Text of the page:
cata:: (RS.Foldable t) => (Base t a -> a) -> t ->  a
cata alg = c where c = alg . fmap c . project

This ensures that the function can be inlined. Indeed, this is the version that recursion-schemes uses internally.

To get to a monadic version we need to support a monadic algebra - that is, a function with type ‘Base t a -> m a’ for appropriate ‘t’. To translate the commutative diagram, we need to replace ‘fmap’ with ‘traverse’ (requiring a ‘Traversable’ instance) and the final composition with monadic (or Kleisli) composition:


The resulting function can be read straight off the diagram, modulo additional constraints on type variables. I’ll go ahead and write it directly in the inline-friendly way:

  :: (Monad m, Traversable (Base t), RS.Foldable t)
  => (Base t a -> m a) -> t ->  m a
cataM alg = c where
  c = alg <=< traverse c . project

Going back to the previous example, we can now define a proper ‘eval’ as follows:

eval :: Expr -> Either Error Int
eval = cataM $ \case
  LitF j   -> return j
  AddF i j -> return (i + j)
  VarF v   -> Left (FreeVar v)

This will of course work for any monad. A common pattern on an ‘eval’ function is to additionally slap on a ‘ReaderT’ layer to supply an environment, for example:

eval :: Expr -> ReaderT (Map String Int) (Either Error) Int
eval = cataM $ \case
  LitF j   -> return j
  AddF i j -> return (i + j)
  VarF v   -> do
    env <- ask
    case Map.lookup v env of
      Nothing -> lift (Left (FreeVar v))
      Just j  -> return j

And just an example of how that works:

> let open = add (var "x") (var "y")
> runReaderT (eval open) (Map.singleton "x" 1)
Left (FreeVar "y")
> runReaderT (eval open) (Map.fromList [("x", 1), ("y", 5)])
Right 6

You can follow the same formula to create the other monadic recursion schemes. Here’s monadic ana:

  :: (Monad m, Traversable (Base t), RS.Unfoldable t)
  => (a -> m (Base t a)) -> a -> m t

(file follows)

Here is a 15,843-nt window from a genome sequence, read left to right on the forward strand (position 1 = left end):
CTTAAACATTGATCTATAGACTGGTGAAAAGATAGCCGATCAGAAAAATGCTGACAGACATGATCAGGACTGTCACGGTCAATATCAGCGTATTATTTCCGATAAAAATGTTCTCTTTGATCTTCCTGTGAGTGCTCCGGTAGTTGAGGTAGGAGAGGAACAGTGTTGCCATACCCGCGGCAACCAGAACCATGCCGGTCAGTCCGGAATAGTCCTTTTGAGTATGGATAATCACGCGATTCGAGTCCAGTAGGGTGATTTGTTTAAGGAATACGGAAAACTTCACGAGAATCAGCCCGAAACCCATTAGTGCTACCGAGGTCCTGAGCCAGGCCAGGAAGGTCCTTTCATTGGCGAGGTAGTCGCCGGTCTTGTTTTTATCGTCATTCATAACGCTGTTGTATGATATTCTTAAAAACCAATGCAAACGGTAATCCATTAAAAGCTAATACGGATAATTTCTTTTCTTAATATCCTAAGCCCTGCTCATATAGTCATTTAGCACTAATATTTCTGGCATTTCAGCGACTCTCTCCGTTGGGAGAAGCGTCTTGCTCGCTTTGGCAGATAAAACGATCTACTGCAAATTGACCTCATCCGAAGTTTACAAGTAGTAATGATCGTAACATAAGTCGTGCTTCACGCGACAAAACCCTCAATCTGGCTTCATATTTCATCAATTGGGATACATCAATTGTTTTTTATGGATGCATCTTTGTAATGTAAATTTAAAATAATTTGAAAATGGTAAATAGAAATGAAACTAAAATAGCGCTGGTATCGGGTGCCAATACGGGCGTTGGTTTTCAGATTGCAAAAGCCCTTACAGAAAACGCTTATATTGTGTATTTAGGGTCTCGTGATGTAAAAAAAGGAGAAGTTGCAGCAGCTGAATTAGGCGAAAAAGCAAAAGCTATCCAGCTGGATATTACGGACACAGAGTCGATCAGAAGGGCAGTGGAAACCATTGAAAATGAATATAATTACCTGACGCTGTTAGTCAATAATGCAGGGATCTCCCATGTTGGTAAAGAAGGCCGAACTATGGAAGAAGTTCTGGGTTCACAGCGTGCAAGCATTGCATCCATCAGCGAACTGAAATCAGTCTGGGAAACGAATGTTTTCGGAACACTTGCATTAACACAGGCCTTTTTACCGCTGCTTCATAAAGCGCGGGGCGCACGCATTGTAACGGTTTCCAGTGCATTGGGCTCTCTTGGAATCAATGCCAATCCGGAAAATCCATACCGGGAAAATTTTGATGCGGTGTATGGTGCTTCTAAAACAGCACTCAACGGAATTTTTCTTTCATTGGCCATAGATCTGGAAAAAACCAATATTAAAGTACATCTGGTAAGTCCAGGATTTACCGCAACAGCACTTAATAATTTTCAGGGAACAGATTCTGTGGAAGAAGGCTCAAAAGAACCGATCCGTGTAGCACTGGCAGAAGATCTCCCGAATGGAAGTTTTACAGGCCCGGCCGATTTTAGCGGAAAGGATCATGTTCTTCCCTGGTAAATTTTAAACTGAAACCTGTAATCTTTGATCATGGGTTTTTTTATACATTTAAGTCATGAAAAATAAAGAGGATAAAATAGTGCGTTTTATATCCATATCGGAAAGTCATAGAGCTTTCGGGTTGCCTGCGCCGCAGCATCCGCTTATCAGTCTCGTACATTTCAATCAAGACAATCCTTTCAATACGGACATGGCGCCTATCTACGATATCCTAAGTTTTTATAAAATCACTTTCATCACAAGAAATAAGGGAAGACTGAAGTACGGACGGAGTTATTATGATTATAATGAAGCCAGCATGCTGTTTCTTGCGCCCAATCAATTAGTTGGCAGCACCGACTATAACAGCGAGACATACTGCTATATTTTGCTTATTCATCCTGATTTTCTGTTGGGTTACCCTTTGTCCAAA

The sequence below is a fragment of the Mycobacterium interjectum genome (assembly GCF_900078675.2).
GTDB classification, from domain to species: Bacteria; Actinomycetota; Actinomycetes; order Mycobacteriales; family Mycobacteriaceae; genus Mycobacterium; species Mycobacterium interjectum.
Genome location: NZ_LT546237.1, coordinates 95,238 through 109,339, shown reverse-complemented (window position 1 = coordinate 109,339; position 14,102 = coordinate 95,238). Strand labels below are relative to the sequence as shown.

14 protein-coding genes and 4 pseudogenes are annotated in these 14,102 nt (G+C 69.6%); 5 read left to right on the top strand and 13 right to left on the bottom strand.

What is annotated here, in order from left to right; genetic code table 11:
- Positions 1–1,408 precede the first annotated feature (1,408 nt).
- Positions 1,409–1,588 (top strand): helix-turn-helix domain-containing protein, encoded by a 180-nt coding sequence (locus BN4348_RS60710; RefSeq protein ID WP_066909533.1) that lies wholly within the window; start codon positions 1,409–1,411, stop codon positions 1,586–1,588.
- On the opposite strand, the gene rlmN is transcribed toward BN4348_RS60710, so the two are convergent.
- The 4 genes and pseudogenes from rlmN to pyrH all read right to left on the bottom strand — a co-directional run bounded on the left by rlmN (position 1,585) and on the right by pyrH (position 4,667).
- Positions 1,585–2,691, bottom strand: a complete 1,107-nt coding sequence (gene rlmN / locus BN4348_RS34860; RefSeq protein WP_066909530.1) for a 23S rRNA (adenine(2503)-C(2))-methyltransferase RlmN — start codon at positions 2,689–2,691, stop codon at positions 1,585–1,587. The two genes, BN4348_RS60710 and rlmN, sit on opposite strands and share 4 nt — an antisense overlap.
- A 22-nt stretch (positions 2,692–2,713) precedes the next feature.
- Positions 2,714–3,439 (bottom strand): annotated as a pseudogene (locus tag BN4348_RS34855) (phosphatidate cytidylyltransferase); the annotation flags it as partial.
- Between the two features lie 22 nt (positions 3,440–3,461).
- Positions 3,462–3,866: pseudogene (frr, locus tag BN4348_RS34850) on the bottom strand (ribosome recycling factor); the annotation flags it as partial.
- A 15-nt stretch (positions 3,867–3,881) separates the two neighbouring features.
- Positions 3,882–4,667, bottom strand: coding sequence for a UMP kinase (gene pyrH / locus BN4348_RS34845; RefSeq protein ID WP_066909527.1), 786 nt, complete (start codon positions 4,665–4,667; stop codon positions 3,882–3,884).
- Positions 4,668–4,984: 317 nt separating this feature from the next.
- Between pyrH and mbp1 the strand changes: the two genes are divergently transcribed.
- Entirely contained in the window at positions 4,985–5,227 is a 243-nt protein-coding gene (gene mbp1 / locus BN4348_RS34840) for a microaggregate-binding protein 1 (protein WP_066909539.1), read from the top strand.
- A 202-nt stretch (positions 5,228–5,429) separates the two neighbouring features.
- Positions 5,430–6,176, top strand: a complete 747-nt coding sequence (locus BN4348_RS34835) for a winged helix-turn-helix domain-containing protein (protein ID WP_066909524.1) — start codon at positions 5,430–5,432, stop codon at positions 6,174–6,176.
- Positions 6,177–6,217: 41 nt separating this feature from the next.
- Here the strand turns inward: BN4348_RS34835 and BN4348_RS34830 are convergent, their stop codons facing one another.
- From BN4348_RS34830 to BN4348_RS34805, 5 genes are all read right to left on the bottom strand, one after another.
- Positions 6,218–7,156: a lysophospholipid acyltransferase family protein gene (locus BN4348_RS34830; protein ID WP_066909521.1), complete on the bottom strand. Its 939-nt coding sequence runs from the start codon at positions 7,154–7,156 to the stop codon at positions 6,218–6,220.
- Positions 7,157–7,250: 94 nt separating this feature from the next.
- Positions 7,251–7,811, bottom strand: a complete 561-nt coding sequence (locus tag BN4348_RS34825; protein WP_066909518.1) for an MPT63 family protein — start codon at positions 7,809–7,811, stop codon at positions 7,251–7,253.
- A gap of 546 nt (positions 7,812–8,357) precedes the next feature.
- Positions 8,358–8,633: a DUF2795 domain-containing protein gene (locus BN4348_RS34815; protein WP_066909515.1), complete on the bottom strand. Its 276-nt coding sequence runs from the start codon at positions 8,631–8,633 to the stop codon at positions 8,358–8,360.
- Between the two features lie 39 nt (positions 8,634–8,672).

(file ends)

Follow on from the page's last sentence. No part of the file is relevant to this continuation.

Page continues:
anaM coalg = a where
  a = (return . embed) <=< traverse a <=< coalg

and monadic para, apo, and hylo follow in much the same way:

  :: (Monad m, Traversable (Base t), RS.Foldable t)
  => (Base t (t, a) -> m a) -> t -> m a
paraM alg = p where
  p   = alg <=< traverse f . project
  f t = liftM2 (,) (return t) (p t)

  :: (Monad m, Traversable (Base t), RS.Unfoldable t)
  => (a -> m (Base t (Either t a))) -> a -> m t
apoM coalg = a where
  a = (return . embed) <=< traverse f <=< coalg
  f = either return a

  :: (Monad m, Traversable t)
  => (t b -> m b) -> (a -> m (t a)) -> a -> m b
hyloM alg coalg = h
  where h = alg <=< traverse h <=< coalg

These are straightforward extensions from the basic schemes. A good exercise is to try putting together the commutative diagrams corresponding to each scheme yourself, and then use them to derive the monadic versions. That’s pretty fun to do for para and apo in particular.

If you’re using these monadic versions in your own project, you may want to drop them into a module like ‘Data.Functor.Foldable.Extended’ as recommended by my colleague Jasper Van der Jeugt. Additionally, there is an old issue floating around on the recursion-schemes repo that proposes adding them to the library itself. So maybe they’ll turn up in there eventually.